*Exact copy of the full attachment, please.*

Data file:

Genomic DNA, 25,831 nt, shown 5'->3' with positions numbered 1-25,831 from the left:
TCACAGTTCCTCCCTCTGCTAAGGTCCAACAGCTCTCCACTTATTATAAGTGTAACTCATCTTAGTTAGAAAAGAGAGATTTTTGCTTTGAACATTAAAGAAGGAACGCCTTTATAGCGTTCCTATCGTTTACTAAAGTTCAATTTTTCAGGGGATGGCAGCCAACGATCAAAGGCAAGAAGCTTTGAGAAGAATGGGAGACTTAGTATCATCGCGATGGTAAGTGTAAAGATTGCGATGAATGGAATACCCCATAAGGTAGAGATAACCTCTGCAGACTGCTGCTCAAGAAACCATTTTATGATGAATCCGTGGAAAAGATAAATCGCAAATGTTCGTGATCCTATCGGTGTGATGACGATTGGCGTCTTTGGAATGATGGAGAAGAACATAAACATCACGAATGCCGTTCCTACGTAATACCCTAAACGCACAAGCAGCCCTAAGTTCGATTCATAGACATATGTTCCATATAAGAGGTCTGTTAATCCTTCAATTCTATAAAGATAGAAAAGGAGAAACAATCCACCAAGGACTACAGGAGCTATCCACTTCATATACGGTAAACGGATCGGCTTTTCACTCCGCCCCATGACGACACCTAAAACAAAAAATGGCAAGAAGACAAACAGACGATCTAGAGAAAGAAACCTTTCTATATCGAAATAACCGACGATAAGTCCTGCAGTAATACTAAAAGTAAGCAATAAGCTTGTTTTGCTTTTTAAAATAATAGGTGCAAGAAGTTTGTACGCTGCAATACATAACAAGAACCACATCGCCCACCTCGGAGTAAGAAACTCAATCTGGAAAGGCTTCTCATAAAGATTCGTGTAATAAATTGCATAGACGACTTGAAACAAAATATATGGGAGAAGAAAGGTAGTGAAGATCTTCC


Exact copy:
Genomic DNA, 25,831 nt, shown 5'->3' with positions numbered 1-25,831 from the left:
TCACAGTTCCTCCCTCTGCTAAGGTCCAACAGCTCTCCACTTATTATAAGTGTAACTCATCTTAGTTAGAAAAGAGAGATTTTTGCTTTGAACATTAAAGAAGGAACGCCTTTATAGCGTTCCTATCGTTTACTAAAGTTCAATTTTTCAGGGGATGGCAGCCAACGATCAAAGGCAAGAAGCTTTGAGAAGAATGGGAGACTTAGTATCATCGCGATGGTAAGTGTAAAGATTGCGATGAATGGAATACCCCATAAGGTAGAGATAACCTCTGCAGACTGCTGCTCAAGAAACCATTTTATGATGAATCCGTGGAAAAGATAAATCGCAAATGTTCGTGATCCTATCGGTGTGATGACGATTGGCGTCTTTGGAATGATGGAGAAGAACATAAACATCACGAATGCCGTTCCTACGTAATACCCTAAACGCACAAGCAGCCCTAAGTTCGATTCATAGACATATGTTCCATATAAGAGGTCTGTTAATCCTTCAATTCTATAAAGATAGAAAAGGAGAAACAATCCACCAAGGACTACAGGAGCTATCCACTTCATATACGGTAAACGGATCGGCTTTTCACTCCGCCCCATGACGACACCTAAAACAAAAAATGGCAAGAAGACAAACAGACGATCTAGAGAAAGAAACCTTTCTATATCGAAATAACCGACGATAAGTCCTGCAGTAATACTAAAAGTAAGCAATAAGCTTGTTTTGCTTTTTAAAATAATAGGTGCAAGAAGTTTGTACGCTGCAATACATAACAAGAACCACATCGCCCACCTCGGAGTAAGAAACTCAATCTGGAAAGGCTTCTCATAAAGATTCGTGTAATAAATTGCATAGACGACTTGAAACAAAATATATGGGAGAAGAAAGGTAGTGAAGATCTTCC